Twenty years after opening, the hospital, as well as Ellis Island itself, was in decline due to tightening restrictions on immigration in the United States. In 1930, the hospital closed its doors. After the hospital was closed, the FBI occupied the space as an office through the 1930s. During World War II, disabled American servicemen were sometimes housed on the islands, as well as some German and Italian prisoners of war. After the war, many war brides were detained and sometimes treated on Ellis Island. During the 1940s, the hospitals were utilized to treat Merchant Marine sailors, Coast Guardsmen, and U.S. military personnel. During the postwar period, electroconvulsive therapy was employed as a method to treat mental illnesses. This was preferred over the archaic cold water bath therapy or hydropathy, which could cause hypothermia.
In 1954, the islands were officially abandoned by the Coast Guard and declared “excess federal property”. In 1996, the World Monuments Fund listed the hospital as one of the world’s 100 Most Endangered Properties, a warning echoed by the National Trust for Historic Preservation, which put the buildings on the list of “most endangered historical places in the United States.” A study conducted by the New York Landmarks Conservancy estimated that with about $3 million of federal funding, the Ellis Island Immigrant Hospital could be stabilized for the next 15 years. According to the Conservancy, 15 years would allow time to develop a long-term preservation plan
You would have noticed some art on the walls in the photos, this was by a French street artist JR awakens history with his ‘Unframed – Ellis Island’ Exhibition. The tour and exhibition provide an immersive visual and sensory experience loaded with historical significance. It is not to be missed! ~ Rachael Silverstein, The Culture Trip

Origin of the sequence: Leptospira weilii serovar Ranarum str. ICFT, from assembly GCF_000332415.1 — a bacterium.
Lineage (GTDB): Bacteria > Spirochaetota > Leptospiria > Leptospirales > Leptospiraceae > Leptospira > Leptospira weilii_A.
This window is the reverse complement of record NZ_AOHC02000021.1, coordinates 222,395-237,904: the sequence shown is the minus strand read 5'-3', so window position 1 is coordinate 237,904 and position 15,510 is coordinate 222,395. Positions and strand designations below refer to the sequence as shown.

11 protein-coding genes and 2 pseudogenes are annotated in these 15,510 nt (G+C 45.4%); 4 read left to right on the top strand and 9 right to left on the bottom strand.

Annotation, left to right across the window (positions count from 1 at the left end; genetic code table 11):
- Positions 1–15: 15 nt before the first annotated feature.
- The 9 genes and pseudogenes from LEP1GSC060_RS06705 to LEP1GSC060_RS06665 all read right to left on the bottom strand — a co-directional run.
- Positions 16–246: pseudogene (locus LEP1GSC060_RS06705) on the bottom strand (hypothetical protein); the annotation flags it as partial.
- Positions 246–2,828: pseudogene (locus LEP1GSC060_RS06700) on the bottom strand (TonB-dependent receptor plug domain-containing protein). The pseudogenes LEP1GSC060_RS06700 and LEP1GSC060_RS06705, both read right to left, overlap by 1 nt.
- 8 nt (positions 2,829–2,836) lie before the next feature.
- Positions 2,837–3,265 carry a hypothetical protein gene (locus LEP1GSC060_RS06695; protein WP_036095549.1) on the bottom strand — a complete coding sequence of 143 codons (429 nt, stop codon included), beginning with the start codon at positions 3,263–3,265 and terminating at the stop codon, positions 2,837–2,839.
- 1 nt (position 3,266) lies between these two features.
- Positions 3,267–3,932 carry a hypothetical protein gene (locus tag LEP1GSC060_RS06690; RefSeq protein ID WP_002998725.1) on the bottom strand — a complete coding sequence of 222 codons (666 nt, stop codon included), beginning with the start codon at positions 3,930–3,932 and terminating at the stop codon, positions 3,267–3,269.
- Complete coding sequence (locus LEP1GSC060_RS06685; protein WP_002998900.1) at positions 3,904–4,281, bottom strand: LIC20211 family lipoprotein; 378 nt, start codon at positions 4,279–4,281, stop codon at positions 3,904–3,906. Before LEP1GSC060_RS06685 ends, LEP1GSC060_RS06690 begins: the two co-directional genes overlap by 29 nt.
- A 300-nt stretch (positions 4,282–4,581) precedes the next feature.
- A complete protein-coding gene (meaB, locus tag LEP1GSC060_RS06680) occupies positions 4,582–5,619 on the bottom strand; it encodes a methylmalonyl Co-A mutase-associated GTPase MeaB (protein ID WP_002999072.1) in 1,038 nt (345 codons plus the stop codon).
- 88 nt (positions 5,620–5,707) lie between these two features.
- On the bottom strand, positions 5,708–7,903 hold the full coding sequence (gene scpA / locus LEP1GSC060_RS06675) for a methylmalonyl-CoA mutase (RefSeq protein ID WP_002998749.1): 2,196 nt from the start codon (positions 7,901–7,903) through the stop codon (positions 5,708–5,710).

The work, which is accessible by guided tour, will remain up “until it decides to disappear.”
The Unframed—Ellis Island project aims to bring alive the memory of Ellis Island, the entry point to America for millions of immigrants. Coming from all over the world, leaving their belongings, their family and their past behind them, with the fear that they may be sent back to it, the presence of these people who have shaped the modern American identity can still be felt in the buildings, although abandoned for the past 70 years. This is the opportunity to interpret the stories of these people through art.
JR’s exhibit lives in the abandoned Ellis Island Immigrant Hospital, on the south side of the island. Archival photographs of the hospital’s patients and staff were artistically wheat-pasted around the abandoned hospital complex of Ellis Island’s south side, creating haunting scenes that bring the history of these rooms back to life.
Thanks for looking
The Air Base was the largest underground facility in Europe.
In the 3.5 Km long tunnels where 80 MIG 21 and up to 1000 soldiers.
In the near barracks where 5000 soldiers more.
This facility was really huge with all what you need (kitchen, power generators, hospital, fuel tanks, etc.)
The where able to work and fly with 60 MIGs for 2 month without getting supplies.
There is also an old DC-47 standing around.